Although photographs don’t have a timeline, the composition should support a direction that seems reasonable for the viewer.

One common misconception I observe for Street Photographers that recently began to explore this genre is that they try to pack everything into one image. They feel the pressure to include every detail or interesting point into one frame because otherwise, it might be too boring. This leads to images that haven’t a clear handwriting and are just confusing.

Storytelling in Photography should come with a detail that stands out from everything else. Helping the viewer to understand where a potential story could begin.

Storytelling in Photography - Ku'damm


There are some details that are often talked about in Street Photography and how we should be on the search for them. The reason why photographs with such details are more interesting is that they more easily tell a story.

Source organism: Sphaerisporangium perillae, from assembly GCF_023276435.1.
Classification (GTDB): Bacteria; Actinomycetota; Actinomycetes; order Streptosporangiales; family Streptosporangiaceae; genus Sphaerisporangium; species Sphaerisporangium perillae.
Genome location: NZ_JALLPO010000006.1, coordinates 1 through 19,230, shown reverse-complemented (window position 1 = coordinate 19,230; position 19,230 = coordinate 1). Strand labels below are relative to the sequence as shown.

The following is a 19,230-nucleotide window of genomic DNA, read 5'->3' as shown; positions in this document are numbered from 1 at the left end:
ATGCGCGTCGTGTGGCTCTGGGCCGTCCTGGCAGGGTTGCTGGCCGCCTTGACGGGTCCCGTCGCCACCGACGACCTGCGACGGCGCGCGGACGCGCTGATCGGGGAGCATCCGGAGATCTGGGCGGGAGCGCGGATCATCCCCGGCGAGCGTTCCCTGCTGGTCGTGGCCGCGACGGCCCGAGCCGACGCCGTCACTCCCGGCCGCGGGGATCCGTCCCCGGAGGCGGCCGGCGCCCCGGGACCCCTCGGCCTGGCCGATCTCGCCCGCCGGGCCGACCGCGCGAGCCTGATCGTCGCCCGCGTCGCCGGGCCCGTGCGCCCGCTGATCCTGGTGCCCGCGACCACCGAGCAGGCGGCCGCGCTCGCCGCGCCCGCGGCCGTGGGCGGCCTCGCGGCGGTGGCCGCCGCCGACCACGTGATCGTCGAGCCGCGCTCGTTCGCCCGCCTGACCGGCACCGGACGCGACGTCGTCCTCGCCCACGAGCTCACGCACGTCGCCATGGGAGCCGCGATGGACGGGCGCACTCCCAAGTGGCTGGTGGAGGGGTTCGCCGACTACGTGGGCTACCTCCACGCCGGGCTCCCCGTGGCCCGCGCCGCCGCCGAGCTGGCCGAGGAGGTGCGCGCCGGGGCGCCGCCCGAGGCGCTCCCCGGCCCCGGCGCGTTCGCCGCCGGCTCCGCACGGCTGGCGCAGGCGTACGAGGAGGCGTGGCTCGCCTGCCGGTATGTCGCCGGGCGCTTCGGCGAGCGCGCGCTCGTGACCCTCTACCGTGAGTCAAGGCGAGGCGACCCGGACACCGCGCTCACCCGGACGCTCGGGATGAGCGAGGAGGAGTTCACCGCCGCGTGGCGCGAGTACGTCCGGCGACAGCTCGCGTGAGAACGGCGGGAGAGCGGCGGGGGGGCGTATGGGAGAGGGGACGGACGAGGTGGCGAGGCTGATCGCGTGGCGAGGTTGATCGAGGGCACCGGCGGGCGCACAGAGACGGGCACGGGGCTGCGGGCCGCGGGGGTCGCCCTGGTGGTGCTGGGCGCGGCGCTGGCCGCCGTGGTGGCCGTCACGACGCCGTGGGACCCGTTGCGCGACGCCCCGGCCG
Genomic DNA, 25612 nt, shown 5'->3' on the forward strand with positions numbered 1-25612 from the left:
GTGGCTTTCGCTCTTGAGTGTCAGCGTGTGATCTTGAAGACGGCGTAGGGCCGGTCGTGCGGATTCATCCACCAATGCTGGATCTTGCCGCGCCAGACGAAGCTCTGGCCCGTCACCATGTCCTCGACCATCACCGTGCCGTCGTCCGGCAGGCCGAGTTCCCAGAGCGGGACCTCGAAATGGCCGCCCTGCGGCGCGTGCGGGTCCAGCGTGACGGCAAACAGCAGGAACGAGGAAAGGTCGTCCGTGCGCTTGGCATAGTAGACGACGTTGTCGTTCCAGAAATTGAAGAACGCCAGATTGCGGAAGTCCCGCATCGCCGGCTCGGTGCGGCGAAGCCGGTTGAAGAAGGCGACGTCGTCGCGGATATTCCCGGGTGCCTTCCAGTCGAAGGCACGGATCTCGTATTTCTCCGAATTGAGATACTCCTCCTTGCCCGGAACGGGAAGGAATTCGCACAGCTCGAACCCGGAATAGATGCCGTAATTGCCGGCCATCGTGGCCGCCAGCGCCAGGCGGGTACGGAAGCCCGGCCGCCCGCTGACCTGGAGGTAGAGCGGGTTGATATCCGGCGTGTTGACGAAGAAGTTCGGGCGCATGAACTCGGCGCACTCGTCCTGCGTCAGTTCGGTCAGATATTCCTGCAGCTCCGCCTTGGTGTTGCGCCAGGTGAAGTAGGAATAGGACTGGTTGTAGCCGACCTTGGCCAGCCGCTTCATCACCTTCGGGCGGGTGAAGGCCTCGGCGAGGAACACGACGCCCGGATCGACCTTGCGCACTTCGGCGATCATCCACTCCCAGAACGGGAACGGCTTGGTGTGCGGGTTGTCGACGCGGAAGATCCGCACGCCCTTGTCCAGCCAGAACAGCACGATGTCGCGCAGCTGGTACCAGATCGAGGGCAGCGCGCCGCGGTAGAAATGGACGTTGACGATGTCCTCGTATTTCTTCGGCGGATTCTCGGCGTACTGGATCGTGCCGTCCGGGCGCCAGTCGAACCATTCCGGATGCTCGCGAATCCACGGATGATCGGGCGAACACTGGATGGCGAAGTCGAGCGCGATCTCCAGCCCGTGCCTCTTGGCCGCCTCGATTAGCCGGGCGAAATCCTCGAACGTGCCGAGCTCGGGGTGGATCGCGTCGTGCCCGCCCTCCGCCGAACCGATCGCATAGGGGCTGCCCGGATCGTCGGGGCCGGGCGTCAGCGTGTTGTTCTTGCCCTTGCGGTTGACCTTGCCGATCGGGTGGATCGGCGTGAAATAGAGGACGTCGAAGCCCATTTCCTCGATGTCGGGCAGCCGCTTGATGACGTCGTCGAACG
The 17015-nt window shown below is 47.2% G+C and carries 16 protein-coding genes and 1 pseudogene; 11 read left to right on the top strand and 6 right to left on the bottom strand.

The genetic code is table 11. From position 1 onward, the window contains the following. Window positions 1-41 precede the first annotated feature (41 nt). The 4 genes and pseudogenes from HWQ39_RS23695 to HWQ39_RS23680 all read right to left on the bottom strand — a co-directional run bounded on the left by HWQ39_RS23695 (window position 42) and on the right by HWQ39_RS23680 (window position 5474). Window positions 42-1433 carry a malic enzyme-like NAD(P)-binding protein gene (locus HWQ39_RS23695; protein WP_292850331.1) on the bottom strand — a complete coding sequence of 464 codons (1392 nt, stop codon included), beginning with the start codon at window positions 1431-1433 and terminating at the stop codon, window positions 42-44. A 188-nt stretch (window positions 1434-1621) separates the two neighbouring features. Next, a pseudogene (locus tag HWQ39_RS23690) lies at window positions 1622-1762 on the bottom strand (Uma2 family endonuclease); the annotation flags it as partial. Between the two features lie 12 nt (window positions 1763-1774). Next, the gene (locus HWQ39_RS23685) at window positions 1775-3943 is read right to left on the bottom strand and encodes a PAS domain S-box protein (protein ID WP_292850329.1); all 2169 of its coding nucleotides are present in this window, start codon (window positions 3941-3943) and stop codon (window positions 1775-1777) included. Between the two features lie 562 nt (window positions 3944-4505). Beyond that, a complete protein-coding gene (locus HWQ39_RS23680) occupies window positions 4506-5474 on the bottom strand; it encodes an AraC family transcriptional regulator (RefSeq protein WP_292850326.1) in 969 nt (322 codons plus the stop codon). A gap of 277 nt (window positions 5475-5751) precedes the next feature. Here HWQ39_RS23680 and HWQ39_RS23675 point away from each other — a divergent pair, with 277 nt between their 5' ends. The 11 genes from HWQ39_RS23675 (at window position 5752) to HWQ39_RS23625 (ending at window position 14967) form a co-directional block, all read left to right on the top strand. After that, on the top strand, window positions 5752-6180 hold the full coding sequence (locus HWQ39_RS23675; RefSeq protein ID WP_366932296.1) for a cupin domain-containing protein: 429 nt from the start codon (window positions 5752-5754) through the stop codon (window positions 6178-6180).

They are universally understood and it is easy to come up with an interesting story for the viewer.

Gestures are one of those details that often work well in Street Photography.

As a form of human interaction, they naturally tell a story and often show emotions very directly.

Storytelling in Photography - Nancy Borowick

As seen in this picture by Nancy Borrowick from her series “The Family Imprint“, gestures come in more handily when there are people directly interacting.

Showing a portrait of a single person usually doesn’t convey such a strong story. Even when having strong characters in front of the lens, it becomes very hard to display a complete story.

In Street Photography, looking for persons that already communicate and display some sort of action makes it a lot easier to find a story in the image. In other words, the story is already naturally there, as a Photographer you don’t have to do much other than capturing it.